Last time, we were talking about Kirk Kerkorian. He had built and sold the International and the first MGM Grand. He also bought the Desert Inn and Sands from the heirs of Howard Hughes, and that was ironic. Hughes became the symbol of the corporate Las Vegas during his buying spree. But Kerkorian actually owned the kinds of corporations that Nevada leaders expected to move into the state. And Hughes felt competitive with him, even finishing construction of the Landmark to try to take on the International. Kerkorian ended up selling the Desert Inn to ITT-Sheraton. He sold the Sands to Sheldon Adelson … another important linkage in our history.
Kerkorian also had other plans. In 1989, he announced construction of a new MGM Grand. Interestingly, he made the announcement two months before Steve Wynn opened The Mirage. Wynn, Kerkorian, Adelson, and several others would be at the center of the reinvention of the Strip. The new MGM Grand opened in December 1993 with a Wizard of Oz theme, a theme park in the back, and more than 5,000 rooms—again, the world’s largest hotel-casino. Eventually, the MGM Grand replaced the park with a conference center, and moved away from the yellow brick road to emphasize that it was a city of entertainment.
He also did some work across the street. MGM and Primadonna Resorts teamed to build the New York New York on the northwest corner of Tropicana and the Strip. It opened in 1997 with its Big Apple theme, including the Coney Island-style roller coaster.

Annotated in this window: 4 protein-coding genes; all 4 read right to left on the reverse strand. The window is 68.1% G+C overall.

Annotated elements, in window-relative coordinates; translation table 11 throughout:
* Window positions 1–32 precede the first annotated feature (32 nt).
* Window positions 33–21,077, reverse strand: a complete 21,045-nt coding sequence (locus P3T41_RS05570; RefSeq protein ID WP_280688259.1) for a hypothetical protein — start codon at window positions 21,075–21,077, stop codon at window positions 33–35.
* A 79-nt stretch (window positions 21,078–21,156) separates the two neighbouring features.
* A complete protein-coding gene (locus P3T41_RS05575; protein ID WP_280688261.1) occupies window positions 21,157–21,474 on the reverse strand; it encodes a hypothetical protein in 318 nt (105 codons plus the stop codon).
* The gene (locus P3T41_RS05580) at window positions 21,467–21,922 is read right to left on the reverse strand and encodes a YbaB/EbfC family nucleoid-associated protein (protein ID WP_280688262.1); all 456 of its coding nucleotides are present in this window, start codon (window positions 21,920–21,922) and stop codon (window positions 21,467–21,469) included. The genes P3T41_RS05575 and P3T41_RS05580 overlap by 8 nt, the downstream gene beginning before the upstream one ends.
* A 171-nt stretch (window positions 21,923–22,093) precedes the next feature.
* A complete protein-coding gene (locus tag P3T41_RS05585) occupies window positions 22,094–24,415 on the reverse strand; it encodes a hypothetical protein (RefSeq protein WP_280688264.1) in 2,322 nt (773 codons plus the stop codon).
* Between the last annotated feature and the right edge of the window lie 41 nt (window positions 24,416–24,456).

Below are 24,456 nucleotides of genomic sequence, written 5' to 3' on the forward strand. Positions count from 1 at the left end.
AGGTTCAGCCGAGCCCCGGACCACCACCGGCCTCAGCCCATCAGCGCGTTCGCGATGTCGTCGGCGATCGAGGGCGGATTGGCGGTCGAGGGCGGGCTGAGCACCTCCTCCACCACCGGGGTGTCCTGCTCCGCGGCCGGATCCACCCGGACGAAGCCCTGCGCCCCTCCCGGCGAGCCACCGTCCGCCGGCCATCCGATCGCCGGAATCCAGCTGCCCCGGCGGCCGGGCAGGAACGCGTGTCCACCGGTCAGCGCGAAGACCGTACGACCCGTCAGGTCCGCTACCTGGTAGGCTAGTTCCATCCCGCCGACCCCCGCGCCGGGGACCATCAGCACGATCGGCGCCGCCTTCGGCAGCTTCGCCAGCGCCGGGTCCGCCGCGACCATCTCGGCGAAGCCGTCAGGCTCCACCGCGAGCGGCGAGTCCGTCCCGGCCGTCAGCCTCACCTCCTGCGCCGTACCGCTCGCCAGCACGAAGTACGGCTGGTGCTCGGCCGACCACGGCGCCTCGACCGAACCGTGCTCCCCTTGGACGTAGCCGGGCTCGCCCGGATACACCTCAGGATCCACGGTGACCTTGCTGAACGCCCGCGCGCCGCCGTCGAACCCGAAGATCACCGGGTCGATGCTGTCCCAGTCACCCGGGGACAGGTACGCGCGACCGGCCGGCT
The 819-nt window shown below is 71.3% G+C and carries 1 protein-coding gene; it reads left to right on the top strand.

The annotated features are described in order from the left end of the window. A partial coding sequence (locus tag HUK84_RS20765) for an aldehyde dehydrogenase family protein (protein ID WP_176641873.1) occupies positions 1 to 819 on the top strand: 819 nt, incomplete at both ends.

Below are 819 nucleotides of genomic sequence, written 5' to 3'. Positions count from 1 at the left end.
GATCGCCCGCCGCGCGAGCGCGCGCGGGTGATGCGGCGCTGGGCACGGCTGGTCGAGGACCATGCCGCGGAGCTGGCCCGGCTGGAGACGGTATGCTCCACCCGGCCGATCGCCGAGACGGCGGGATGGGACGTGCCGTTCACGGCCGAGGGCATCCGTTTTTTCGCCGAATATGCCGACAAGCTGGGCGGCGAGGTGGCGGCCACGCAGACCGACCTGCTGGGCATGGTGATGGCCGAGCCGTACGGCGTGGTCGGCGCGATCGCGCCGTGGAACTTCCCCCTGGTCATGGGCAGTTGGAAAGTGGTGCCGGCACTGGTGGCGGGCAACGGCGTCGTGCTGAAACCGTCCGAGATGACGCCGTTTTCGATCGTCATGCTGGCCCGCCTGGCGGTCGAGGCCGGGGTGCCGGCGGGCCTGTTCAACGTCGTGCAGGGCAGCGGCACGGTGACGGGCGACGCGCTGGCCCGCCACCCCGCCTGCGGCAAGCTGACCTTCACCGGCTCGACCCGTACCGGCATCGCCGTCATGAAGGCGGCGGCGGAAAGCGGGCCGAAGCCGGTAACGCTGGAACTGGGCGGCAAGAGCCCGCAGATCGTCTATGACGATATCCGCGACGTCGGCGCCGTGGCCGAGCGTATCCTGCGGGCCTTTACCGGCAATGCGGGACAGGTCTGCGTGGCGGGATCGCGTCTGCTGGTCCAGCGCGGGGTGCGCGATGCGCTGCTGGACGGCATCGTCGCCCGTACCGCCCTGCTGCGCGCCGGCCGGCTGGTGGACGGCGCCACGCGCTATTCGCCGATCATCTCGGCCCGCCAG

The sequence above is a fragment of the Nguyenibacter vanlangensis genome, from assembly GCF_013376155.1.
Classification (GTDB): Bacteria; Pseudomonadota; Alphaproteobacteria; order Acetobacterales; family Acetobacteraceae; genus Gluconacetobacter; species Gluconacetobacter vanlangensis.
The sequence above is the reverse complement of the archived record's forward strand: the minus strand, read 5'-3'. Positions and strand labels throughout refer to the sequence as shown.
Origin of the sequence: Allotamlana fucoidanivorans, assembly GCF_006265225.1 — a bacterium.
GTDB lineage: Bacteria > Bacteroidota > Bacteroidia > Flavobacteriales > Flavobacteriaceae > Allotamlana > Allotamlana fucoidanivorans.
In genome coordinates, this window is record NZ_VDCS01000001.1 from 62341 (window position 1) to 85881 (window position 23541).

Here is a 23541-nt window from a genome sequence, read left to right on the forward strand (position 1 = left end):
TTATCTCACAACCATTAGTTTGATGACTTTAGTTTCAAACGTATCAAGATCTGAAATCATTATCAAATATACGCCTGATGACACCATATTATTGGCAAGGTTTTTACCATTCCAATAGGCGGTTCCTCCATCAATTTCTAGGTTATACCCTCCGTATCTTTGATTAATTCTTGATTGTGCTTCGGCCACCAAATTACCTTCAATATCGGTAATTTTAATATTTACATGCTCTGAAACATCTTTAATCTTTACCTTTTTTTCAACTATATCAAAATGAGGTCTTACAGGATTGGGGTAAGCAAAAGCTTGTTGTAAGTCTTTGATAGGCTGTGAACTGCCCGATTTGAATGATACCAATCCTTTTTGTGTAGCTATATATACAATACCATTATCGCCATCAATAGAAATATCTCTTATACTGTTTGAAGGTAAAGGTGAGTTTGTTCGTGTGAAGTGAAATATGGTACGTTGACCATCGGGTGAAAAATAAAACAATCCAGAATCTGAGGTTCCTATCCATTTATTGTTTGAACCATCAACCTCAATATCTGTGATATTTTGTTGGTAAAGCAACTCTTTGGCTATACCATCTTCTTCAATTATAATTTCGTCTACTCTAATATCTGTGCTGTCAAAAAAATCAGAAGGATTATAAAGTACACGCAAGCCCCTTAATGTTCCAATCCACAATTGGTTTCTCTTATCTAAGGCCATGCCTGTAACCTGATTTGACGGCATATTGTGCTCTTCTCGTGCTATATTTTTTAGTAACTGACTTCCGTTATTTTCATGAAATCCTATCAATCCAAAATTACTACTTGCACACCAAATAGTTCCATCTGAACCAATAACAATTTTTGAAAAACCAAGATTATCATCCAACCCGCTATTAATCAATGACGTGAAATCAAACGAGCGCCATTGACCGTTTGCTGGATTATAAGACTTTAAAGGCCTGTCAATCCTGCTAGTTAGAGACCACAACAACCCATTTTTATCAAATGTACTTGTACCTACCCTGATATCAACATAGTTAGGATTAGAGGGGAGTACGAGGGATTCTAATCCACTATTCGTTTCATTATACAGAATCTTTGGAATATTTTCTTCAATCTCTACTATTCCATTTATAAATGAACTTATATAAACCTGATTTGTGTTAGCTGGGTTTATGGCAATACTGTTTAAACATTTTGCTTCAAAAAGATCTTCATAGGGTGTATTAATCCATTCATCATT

No one could question Kerkorian’s historical importance up to that point. But he wasn’t done. The obituaries talked about what a nice guy he was, and I can vouch that that’s true. But when you’re an eighth grade dropout who’s made it with hard work, you have to be tough. And anyone who ever negotiated with him or was in a Wall Street deal with him could vouch for THAT.
Kerkorkian’s companies were involved in two megamergers. In 2000, Mirage Resorts became part of MGM Resorts. In 2004, MGM merged with Mandalay Resort Group. Today, MGM Resorts owns nine major Strip resorts and the City Center complex. Just as Kerkorian built big resorts, he built big companies. Nor were his investments limited to Las Vegas. He owned MGM studios, tried twice to take over Chrysler, and was a major stockholder in General Motors.
But he also could be a softie. He believed in giving back. He formed the Lincy Foundation, taking its name from his two daughters, Linda and Tracy. UNLV’s Lincy Institute began with a 14 million dollar donation. Another 18 million went to the Agassi Foundation. And the Dream Fund at UCLA was born with 200 million from Lincy.
Kirk Kerkorian made a lot of money in Las Vegas and gave a lot of money to good causes. He built great and popular hotels and made some incredible deals. He hired smart people and gave them room to do their jobs. And he did it all without asking you to notice—he didn’t seek attention or publicity. He certainly could and did take pride in what he accomplished, but perhaps the person who would have been most surprised at all the attention his death has gotten would be Kirk Kerkorian himself.
Nevada Yesterdays is written by Associate Professor Michael Green of UNLV, and narrated by former Senator Richard Bryan. Supported by Nevada Humanities